While the minister cut the peak customs duty on non-agricultural goods from 12.5% to 10%, he said a national goods and services tax would be put in place by 1 April 2010, and hiked the exemption limit on taxes paid by individuals by a modest Rs10,000. He also increased the education cess paid by all taxpayers and imposed a heavier tax burden on several parts of the economy—cement companies, software companies, ore exporters and mutual fund investors, for example. It was these latter moves that upset an already rattled stock market.
The Bombay Stock Exchange’s bellwether Sensex index closed at 12,938, a drop of 540 points. The index, which was at 13,165 when Chidambaram began his 103-minute speech, also tumbled because of a drop in equity prices across the globe since Monday, opening the day 434 points below its Tuesday close.
“The fall in the market is partly a result of global factors. Even as far as the domestic factors go, I think this has been a bit of an emotional reaction. Investor sentiment has been hit more than corporate fundamentals because of the Budget,” says Vallabh Bhansali, chairman of investment bank Enam Financial Consultants.
The new Budget was crafted against the backdrop of a booming economy that has been trying to come to terms with resurgent inflation. The economy is expected to grow at 9% this year even as wholesale price inflation has stayed above 6%. There has been political pressure on the government to control price rises, and these pressures are likely to grow in the months ahead. The finance minister has cut import duties on a whole range of products, following up on a series of duty cuts that he announced in January to fight inflation. He has also cut the specific duty on petrol and petrol products, a move that is likely to reduce fuel prices in the weeks ahead.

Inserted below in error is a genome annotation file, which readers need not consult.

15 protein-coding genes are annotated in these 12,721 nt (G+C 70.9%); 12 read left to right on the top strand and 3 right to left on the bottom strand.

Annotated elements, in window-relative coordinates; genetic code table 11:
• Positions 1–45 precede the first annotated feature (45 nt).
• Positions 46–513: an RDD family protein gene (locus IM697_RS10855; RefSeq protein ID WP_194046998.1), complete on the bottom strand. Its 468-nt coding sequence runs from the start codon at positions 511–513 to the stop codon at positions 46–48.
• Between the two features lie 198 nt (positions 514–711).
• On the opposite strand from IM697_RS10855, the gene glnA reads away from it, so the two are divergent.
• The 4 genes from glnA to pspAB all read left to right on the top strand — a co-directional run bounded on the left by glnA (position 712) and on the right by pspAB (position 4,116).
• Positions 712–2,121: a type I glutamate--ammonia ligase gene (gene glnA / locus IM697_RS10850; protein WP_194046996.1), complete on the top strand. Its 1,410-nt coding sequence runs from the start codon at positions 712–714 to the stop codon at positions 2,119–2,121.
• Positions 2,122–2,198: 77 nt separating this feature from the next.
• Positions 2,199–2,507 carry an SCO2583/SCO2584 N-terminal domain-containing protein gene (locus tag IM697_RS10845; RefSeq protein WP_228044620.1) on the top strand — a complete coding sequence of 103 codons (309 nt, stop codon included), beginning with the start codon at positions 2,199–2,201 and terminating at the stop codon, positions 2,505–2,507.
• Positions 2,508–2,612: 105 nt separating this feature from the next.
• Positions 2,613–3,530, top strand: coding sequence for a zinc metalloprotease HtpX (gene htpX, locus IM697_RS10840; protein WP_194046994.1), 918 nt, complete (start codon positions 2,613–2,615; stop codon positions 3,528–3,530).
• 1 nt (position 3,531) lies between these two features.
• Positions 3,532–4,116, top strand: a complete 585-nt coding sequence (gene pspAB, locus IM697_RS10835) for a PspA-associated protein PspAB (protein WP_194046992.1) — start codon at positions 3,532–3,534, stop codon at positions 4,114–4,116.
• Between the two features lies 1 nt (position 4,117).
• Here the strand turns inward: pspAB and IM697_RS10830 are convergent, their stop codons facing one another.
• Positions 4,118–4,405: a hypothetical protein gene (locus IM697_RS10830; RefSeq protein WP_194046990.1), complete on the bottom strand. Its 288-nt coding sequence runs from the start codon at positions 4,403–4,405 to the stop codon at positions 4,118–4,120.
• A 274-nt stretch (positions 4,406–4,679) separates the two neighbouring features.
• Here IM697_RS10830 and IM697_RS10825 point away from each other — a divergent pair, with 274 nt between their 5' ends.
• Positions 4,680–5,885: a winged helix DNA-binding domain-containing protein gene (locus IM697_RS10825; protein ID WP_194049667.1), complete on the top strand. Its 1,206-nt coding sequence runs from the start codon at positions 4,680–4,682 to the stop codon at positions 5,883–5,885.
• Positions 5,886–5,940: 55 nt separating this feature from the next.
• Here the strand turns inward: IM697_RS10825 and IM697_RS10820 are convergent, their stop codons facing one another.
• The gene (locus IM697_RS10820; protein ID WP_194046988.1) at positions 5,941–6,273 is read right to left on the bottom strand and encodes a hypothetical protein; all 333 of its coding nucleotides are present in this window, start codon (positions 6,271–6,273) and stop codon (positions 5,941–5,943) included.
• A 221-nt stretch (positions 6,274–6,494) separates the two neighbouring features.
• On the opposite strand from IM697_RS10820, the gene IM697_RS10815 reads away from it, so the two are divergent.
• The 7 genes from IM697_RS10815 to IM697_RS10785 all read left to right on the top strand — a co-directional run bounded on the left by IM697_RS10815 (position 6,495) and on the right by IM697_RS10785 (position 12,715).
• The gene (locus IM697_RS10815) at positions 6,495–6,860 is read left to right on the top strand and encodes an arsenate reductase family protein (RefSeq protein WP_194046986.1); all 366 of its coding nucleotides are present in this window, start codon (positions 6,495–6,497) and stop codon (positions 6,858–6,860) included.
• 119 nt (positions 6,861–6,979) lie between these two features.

There were expectations in the days leading to the Budget that Chidambaram would be emboldened by buoyant tax revenues to cut taxes; and especially the extra surcharges on corporate tax that were imposed in 2001 at a time when tax collections were limping along because of low growth and a large deficit. Instead, there have been hikes in a range of taxes that are collected directly from companies and individuals, though the headline corporate and income-tax rates have been untouched. An additional 1% cess to fund secondary education, an increase in the dividend distribution tax and the imposition of the minimum alternative tax on software companies will also hurt. “The tax burden on individuals and companies has gone up,” says Ketan Dalal, senior partner at tax and audit firm RSM and Company.